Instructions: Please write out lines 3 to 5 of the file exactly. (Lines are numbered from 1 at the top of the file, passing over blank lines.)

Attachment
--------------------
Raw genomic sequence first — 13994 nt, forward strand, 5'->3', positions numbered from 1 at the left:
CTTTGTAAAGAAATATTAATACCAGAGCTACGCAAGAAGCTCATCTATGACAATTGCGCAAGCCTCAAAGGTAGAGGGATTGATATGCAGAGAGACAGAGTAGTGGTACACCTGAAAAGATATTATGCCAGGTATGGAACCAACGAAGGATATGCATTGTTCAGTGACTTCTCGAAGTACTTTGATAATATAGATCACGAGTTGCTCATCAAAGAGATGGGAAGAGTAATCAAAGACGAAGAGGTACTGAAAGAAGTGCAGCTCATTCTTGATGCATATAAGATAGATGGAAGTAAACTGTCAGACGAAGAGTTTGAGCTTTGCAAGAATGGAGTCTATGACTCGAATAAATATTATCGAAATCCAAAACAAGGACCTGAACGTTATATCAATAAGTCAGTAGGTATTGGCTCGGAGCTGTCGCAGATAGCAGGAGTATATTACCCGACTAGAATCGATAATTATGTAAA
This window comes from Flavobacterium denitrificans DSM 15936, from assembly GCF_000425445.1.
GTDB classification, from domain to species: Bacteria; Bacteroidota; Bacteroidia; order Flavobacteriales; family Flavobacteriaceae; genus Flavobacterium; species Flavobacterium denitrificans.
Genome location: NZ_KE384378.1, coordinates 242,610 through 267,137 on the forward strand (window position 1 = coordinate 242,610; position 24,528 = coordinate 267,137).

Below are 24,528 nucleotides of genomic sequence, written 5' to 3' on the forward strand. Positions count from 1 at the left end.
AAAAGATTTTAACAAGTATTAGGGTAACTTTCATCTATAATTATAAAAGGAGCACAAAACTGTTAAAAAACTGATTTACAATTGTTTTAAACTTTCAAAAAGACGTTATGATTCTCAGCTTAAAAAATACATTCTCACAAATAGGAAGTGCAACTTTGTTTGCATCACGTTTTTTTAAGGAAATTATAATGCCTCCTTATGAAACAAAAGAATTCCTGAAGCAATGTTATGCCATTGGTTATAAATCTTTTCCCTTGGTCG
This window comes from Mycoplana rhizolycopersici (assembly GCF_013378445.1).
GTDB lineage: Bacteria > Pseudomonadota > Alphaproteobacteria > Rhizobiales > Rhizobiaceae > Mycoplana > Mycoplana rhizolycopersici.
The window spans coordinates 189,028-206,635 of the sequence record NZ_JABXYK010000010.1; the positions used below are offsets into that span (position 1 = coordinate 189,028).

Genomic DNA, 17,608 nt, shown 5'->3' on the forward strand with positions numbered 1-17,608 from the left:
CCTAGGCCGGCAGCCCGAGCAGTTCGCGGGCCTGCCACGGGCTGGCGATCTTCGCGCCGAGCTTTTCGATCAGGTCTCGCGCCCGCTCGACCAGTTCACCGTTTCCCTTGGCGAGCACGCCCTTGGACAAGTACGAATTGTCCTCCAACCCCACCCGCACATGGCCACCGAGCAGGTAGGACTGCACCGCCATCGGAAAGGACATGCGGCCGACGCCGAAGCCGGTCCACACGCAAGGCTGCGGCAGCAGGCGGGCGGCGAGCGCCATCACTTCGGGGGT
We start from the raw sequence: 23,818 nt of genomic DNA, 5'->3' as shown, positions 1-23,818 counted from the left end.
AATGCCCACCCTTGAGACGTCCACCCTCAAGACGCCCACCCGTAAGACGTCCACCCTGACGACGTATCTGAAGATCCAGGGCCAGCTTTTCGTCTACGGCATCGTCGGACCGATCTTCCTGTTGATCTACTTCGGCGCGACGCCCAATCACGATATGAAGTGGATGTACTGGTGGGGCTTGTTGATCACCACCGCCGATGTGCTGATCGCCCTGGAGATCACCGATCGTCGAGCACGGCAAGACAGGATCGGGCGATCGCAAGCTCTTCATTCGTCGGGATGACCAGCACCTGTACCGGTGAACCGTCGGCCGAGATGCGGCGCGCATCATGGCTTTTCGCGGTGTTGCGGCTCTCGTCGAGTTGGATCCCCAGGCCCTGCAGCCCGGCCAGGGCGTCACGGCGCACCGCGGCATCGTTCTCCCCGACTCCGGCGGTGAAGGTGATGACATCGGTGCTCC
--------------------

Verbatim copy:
This window comes from Flavobacterium denitrificans DSM 15936, from assembly GCF_000425445.1.
GTDB classification, from domain to species: Bacteria; Bacteroidota; Bacteroidia; order Flavobacteriales; family Flavobacteriaceae; genus Flavobacterium; species Flavobacterium denitrificans.
Genome location: NZ_KE384378.1, coordinates 242,610 through 267,137 on the forward strand (window position 1 = coordinate 242,610; position 24,528 = coordinate 267,137).